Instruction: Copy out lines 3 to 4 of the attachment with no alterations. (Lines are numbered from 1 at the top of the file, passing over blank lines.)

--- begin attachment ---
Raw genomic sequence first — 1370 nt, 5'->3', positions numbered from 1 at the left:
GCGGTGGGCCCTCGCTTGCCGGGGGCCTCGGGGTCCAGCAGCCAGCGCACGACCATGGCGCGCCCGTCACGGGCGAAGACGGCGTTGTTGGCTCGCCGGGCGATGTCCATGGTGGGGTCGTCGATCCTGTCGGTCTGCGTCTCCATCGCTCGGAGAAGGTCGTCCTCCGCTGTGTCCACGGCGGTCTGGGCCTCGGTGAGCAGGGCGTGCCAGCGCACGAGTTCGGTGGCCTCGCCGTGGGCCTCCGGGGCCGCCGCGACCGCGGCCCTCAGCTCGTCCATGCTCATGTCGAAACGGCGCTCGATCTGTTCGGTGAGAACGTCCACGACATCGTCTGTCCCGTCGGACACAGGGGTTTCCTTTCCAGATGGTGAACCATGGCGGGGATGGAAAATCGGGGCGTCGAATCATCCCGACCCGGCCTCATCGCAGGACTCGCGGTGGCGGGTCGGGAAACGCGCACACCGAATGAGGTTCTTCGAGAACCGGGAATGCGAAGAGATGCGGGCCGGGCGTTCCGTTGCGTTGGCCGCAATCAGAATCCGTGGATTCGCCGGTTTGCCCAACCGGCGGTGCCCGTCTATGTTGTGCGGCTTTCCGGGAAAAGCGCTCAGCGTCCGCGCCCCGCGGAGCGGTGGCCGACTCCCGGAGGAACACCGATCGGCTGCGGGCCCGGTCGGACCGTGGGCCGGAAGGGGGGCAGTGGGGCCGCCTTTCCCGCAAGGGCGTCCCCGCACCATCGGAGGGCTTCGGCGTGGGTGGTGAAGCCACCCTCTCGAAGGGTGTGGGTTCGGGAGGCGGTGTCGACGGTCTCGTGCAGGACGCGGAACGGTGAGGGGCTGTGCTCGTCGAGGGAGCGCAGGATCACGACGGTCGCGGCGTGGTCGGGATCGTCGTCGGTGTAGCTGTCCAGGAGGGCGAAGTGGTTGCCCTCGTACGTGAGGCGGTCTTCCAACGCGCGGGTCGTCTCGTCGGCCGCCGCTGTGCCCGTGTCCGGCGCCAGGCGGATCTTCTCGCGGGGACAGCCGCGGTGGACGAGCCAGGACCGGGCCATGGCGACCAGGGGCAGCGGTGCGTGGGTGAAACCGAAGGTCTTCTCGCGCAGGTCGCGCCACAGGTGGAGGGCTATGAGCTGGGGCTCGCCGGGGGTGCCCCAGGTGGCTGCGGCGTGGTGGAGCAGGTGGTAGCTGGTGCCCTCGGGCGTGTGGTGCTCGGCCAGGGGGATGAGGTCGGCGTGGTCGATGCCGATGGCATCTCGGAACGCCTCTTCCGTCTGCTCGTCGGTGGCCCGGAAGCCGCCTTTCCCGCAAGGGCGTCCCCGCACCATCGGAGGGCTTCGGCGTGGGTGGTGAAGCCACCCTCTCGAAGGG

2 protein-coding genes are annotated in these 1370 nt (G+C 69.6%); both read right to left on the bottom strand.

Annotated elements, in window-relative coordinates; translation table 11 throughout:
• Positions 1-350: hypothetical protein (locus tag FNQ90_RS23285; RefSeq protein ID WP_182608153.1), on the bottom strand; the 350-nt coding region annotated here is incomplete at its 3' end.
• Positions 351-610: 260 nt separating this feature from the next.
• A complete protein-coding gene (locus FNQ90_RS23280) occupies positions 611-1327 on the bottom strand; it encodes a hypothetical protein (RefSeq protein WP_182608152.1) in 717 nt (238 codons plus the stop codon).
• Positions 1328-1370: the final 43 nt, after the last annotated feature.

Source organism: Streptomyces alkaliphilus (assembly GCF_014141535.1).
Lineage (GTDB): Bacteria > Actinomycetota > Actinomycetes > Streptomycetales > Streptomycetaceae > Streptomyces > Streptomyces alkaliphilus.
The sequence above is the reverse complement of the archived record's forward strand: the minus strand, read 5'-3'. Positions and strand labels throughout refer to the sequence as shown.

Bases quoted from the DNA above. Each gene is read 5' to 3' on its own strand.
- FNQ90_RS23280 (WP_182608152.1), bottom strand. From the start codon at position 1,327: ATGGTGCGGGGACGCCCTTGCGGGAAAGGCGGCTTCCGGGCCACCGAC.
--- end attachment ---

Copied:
2 protein-coding genes are annotated in these 1370 nt (G+C 69.6%); both read right to left on the bottom strand.

Annotated elements, in window-relative coordinates; translation table 11 throughout: